I don’t know if it’s just me but, six months ago I’d never heard of Percival Everett. Suddenly he is everywhere.

A friend recommended his book The Trees, a satirical novel (which narrowly missed out on the Booker prize in 2022) about lynching. On paper, it doesn’t sound good, but it’s brilliant. Then I went to see the smart and funny film American Fiction, based on Everett’s novel Erasure (for which director Cord Jefferson won a 2024 Oscar for best adapted screenplay) and which sent me immediately to seek out that book. And he recently popped up on Radio 4’s Today programme talking about his latest novel, James.  

I have no idea why it took me so long to ‘discover’ Everett – his first novel was published in 1983 and he has since produced more than two dozen – but how fortuitous that my discovery coincided with Manchester Literature Festival bringing him to Manchester to promote James in the beautiful surroundings of Central Library.  

Everett did not disappoint. He talks in a low gravelly yet velvety tone reminiscent of Tom Waits. Most of the chat inevitably revolved around his latest book, that I am yet to read, but it also touched on his favourite subjects: language and the revolutionary power of reading.  

The book is inspired by Mark Twain’s Huckleberry Finn. The eponymous James is Huck’s fellow traveller Jim, a slave escaping his enslavement. Host Erica Wagner asked what had led him to write this book.

“It wasn’t a burning need to write Huck Finn from the point of view of Jim,” he said. “But three years ago I was playing tennis and I knocked the ball wildly out of court and I stood there watching it sing on and I thought, ‘Has anyone told Huck Finn from the point of view of Jim?’ Which of course explained to me why I had hit the ball so poorly.”  

Photo by Susan Ferguson

Everett went on to explain that he read Huckleberry Finn from cover to cover 15 times in succession to free himself from Twain’s language and from the text of the novel by simply making himself sick of it. Then he put it down and embarked on his novel without looking back at that text. He sees James not as a corrective of the original story, more as a conversation with its author Twain, whom he admires as a writer.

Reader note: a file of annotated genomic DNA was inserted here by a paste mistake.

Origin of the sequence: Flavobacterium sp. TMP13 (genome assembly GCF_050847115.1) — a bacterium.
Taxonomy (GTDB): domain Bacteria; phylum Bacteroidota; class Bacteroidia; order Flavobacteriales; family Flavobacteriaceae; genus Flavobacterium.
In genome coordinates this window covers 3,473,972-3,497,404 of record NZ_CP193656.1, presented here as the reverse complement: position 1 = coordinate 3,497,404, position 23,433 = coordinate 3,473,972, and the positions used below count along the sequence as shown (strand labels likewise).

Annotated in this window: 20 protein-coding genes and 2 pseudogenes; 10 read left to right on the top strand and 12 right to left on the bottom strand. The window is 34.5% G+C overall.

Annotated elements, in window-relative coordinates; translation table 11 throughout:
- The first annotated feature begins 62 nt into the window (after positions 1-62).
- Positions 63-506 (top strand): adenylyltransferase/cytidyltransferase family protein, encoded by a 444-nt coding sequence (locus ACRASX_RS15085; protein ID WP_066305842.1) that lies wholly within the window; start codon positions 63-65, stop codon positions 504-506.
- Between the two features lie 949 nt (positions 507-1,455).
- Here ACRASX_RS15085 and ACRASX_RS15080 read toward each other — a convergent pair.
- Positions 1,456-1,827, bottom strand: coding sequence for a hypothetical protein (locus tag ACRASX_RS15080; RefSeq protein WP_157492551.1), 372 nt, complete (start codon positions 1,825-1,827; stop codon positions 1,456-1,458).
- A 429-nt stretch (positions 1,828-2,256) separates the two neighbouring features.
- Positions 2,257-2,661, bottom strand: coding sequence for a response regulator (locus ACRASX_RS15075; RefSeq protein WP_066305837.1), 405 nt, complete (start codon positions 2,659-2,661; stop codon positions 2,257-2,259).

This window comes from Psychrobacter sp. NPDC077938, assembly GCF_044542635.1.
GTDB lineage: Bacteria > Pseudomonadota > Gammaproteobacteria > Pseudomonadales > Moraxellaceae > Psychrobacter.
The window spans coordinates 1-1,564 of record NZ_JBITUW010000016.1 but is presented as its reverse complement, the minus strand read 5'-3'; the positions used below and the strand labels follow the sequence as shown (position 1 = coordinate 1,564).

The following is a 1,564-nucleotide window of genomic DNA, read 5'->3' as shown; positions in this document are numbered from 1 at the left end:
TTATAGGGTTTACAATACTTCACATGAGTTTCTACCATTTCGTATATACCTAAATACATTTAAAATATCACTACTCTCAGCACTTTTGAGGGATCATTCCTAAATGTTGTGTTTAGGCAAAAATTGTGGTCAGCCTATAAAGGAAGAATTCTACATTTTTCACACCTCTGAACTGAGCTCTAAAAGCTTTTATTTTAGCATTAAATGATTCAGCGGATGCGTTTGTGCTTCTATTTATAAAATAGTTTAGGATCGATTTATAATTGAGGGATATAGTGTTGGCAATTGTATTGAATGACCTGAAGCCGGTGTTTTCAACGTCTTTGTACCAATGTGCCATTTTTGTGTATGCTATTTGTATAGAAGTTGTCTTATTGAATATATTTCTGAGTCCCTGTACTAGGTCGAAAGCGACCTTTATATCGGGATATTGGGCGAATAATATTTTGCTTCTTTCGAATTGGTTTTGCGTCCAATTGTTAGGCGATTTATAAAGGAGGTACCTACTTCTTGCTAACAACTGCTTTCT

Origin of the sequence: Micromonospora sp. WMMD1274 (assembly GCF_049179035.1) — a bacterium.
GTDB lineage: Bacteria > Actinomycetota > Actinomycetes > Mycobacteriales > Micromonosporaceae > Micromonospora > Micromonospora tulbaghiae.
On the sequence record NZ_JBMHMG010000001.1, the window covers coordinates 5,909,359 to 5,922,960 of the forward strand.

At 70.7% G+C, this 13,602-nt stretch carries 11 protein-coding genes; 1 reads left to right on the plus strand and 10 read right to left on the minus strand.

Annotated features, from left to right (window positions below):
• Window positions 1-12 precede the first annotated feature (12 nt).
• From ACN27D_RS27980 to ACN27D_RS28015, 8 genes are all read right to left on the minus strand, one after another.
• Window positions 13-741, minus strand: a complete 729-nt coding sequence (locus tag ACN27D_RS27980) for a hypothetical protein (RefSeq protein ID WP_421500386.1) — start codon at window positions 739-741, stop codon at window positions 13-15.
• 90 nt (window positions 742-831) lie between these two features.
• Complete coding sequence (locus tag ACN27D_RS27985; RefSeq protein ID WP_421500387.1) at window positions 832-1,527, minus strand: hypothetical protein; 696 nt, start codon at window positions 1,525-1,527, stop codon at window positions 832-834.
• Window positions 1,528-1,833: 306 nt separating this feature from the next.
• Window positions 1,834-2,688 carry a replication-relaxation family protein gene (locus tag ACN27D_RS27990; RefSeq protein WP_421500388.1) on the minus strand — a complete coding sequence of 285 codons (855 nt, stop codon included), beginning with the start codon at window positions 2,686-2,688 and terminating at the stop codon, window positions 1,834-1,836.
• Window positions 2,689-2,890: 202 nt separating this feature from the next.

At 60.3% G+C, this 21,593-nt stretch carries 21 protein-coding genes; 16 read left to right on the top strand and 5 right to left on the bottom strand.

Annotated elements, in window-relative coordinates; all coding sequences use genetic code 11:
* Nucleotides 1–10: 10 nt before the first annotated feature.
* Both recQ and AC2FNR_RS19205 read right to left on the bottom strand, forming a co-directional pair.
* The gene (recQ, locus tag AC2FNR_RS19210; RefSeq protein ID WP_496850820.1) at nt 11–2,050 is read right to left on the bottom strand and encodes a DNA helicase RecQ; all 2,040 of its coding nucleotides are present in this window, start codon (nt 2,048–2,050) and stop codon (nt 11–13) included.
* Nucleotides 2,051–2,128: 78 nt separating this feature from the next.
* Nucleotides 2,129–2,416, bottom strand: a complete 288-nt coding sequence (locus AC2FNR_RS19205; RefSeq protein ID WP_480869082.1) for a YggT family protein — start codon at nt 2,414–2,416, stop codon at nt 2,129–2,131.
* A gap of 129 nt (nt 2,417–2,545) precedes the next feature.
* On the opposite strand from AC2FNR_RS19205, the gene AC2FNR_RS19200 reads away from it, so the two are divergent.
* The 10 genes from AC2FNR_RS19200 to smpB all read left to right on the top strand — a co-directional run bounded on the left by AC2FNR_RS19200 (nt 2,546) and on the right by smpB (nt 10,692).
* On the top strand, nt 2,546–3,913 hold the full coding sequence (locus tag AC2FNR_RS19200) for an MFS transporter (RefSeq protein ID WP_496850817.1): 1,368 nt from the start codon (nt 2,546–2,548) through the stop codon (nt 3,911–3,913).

Everett has also moved the events from the 1830s, when Twain’s book is set, into the future. Wagner asked why he had done this, and to much laughter he replied: “For a certain storyline, I needed it to happen just as the Civil War began. And it turned out, it was easier to move my characters than to move the war.”  

Everett is a lovely writer to listen to. He doesn’t really go back to his books after they are published. He sees himself like a “mother bear” in that once the books are done, he throws them out into the wild to see if they can survive. It’s not that he doesn’t want to see them again, just that “they are not coming back to the den to live”.  

All of his books are different but they all share a large dose of irony. Everett admits that he can’t help going strong on irony and that he sees humour as a way to disarm people, admitting that once disarmed, you can “go in at them with anything”.

He talks eloquently about the use of the ‘N’ word (both in his book and in the original Huckleberry Finn). “Ironically, the presence of that word makes perfect sense in the story. Without it, it would be impossible to understand the character of the people who were oppressing Jim.” 

And on the banning and censoring of books? “Let’s face it, the people seeking to ban books either can’t read, or don’t read. The most subversive thing is to read.”  

What a delight not having to wait for a novelist’s next novel. There is already an entire shelf-full written and waiting to be devoured.  

By Susan Ferguson


Percival Everett was appearing as part of Manchester Literature Festival’s spring talks